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A core sample of limestone from the aquifer shows the holes and cracks in the rock that allow water to move underground.
Florida, at times, seems as much a liquid state as it does terra firma. Slosh through its marshes and wetlands, and you’ll probably agree. We live in a land literally shaped by water, a peninsula boasting more than 1,197 miles of coastline and laced with 50,000 miles of rivers and streams, 7,000 lakes and more than 700 known springs.
The vast majority of the water that comes from our collective taps — water we use for drinking, washing, bathing and irrigating our landscapes — comes not from visible flows but from sources deep beneath the ground.
This is a story about Florida’s aquifer system, an underground labyrinth harboring billions of gallons of sparkling water, with a mysterious network of chasms and porous rock and vast confining layers of clay. The aquifer has inspired enduring legends (think of Ponce de Leon’s futile search for Florida’s Fountain of Youth) and it has helped shaped the culture of the Sunshine State. The water ebbing and flowing beneath our feet represents one of the most prolific aquifer systems in the world.
Understanding its complexities is critical to the mission of the St. Johns River Water Management District as it makes daily decisions about water use for its 18-county region.
Florida has five main aquifer systems that serve most of the state’s needs. The Floridan aquifer system is the principal source of freshwater in the St. Johns District, and for the state. The Floridan underlies most of Florida and extends out to parts of Georgia, South Carolina and beneath the Atlantic Ocean and the Gulf of Mexico.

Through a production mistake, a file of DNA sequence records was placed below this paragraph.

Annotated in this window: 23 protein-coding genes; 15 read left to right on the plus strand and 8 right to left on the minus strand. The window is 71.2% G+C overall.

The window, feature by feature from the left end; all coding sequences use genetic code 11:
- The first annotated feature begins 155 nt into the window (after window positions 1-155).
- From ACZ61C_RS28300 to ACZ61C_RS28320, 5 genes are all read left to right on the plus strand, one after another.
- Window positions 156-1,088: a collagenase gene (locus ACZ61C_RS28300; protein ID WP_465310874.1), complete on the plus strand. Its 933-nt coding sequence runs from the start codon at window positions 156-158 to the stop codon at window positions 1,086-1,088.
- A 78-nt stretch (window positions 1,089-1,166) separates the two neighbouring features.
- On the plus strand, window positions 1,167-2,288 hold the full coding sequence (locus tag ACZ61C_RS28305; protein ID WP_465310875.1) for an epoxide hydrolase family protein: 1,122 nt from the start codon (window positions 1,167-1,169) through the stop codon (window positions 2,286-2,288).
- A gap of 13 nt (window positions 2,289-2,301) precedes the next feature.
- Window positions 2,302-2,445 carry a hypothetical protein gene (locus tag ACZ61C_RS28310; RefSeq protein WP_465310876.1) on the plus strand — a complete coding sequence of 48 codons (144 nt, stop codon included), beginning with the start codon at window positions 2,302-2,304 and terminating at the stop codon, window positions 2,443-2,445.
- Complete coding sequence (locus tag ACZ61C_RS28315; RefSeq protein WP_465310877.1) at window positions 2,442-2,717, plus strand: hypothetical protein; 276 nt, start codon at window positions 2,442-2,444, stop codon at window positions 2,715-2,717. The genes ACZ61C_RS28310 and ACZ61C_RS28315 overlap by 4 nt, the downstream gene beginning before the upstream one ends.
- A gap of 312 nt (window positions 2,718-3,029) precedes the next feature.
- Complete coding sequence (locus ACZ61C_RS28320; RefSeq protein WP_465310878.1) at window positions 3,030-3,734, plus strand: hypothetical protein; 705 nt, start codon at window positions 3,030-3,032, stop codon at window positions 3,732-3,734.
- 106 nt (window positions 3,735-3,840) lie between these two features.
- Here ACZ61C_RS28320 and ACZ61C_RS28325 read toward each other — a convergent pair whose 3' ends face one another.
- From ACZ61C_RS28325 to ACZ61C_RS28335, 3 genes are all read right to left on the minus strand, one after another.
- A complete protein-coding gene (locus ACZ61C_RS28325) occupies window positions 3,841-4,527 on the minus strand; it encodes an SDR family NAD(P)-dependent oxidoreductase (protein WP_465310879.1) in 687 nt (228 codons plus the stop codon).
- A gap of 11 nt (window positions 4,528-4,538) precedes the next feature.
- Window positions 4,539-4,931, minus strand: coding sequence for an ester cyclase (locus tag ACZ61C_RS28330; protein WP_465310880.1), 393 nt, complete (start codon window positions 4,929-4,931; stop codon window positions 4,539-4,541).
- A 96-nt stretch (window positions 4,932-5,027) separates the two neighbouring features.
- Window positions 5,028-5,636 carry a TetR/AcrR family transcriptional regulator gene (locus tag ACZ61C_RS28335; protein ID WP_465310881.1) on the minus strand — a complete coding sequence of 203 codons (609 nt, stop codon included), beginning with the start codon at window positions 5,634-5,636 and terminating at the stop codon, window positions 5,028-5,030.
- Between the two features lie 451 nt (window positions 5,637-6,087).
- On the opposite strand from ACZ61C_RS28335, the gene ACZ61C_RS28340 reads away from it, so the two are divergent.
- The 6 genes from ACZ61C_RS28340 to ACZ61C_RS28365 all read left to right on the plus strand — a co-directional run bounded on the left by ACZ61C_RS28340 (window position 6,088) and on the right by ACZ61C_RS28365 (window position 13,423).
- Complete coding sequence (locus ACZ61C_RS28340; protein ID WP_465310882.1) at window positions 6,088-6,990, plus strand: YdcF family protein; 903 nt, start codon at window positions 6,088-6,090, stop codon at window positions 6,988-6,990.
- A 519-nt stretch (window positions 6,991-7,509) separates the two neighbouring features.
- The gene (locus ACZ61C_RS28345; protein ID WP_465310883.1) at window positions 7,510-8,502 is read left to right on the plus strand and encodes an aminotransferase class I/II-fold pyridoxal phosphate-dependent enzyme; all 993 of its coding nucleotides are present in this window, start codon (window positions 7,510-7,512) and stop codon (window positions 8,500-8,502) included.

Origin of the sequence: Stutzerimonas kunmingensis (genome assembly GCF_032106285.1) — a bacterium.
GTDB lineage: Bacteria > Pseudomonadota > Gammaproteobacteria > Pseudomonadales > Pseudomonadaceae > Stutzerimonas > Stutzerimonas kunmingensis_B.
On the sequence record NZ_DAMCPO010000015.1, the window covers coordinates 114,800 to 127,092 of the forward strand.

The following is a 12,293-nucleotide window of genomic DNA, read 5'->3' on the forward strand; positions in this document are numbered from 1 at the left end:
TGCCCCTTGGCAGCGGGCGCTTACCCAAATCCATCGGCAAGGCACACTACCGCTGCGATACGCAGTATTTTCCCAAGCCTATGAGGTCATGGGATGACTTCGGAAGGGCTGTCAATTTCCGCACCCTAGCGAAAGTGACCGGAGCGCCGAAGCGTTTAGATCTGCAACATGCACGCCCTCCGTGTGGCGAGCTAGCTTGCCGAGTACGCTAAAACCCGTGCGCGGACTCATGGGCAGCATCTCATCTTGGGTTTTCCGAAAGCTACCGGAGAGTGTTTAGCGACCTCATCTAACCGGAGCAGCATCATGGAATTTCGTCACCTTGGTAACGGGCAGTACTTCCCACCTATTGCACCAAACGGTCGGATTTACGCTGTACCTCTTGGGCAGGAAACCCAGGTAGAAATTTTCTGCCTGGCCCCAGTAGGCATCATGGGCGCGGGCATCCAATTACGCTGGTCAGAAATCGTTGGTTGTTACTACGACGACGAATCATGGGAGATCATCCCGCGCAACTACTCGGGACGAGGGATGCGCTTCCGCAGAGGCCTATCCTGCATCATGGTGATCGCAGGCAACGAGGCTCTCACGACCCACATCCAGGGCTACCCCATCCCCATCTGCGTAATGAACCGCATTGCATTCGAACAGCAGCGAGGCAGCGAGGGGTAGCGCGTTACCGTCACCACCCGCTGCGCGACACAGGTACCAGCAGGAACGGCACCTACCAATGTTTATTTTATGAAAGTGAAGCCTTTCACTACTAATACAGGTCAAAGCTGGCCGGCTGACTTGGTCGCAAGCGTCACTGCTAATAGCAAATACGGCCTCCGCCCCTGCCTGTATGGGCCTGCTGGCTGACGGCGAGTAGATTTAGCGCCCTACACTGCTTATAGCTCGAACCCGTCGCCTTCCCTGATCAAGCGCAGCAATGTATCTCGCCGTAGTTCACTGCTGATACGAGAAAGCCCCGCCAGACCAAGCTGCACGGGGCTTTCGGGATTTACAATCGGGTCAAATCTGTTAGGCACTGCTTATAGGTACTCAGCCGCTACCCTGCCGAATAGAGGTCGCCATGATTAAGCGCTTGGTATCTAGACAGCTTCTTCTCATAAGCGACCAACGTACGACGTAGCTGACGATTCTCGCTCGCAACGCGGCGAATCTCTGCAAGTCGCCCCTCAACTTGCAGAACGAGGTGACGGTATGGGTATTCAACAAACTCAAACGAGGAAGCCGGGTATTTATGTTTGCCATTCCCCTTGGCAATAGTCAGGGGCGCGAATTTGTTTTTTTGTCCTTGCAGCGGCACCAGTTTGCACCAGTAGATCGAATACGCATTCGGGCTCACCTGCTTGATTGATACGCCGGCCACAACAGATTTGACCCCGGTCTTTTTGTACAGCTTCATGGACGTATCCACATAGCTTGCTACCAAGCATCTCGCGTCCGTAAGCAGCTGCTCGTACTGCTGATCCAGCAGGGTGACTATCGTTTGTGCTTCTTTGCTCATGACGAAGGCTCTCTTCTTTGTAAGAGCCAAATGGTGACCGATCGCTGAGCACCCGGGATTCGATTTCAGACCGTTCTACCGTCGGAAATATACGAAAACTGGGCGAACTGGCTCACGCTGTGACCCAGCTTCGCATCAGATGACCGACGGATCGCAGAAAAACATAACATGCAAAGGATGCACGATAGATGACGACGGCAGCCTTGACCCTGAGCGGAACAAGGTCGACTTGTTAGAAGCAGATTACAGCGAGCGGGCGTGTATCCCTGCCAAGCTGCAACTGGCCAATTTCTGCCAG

“The Floridan is about 100,000 square miles in area and can be thousands of feet thick,” says Jeff Davis, a District hydrologist who is helping to map the aquifer system. “That’s a potential for a huge volume of water.”
The Floridan is mainly composed of limestone and dolomite. Limestone acts as a sponge, absorbing and holding water. The texture, however, doesn’t feel like a sponge at all. It is very hard and full of voids and crevices that allow water to move freely through it.
How did the aquifer come to be, and what exactly is the composition of limestone? Rewind the clock 55 million years or so, and Florida would have resembled the Bahamas, Davis says.
“Millions of years ago, Florida was composed of mud flats, corals, shells and algae,” Davis says. “Over time, shells and the skeletons of dead sea life accumulated and hardened into the rocks that comprise the Floridan.”
As the centuries crawled by, the seas rose and fell, exposing the peninsula. The Appalachian Mountains to the north eroded and brought sand and clay to create areas that confined water, called “confining units.” Slightly acidic rainwater dissolved the limestone, creating large cavities that, today, are underwater caves and caverns. This ongoing dissolution has created what scientists call a karst, which is characterized by a topography that includes sinkholes and subterranean limestone caverns, carved by groundwater.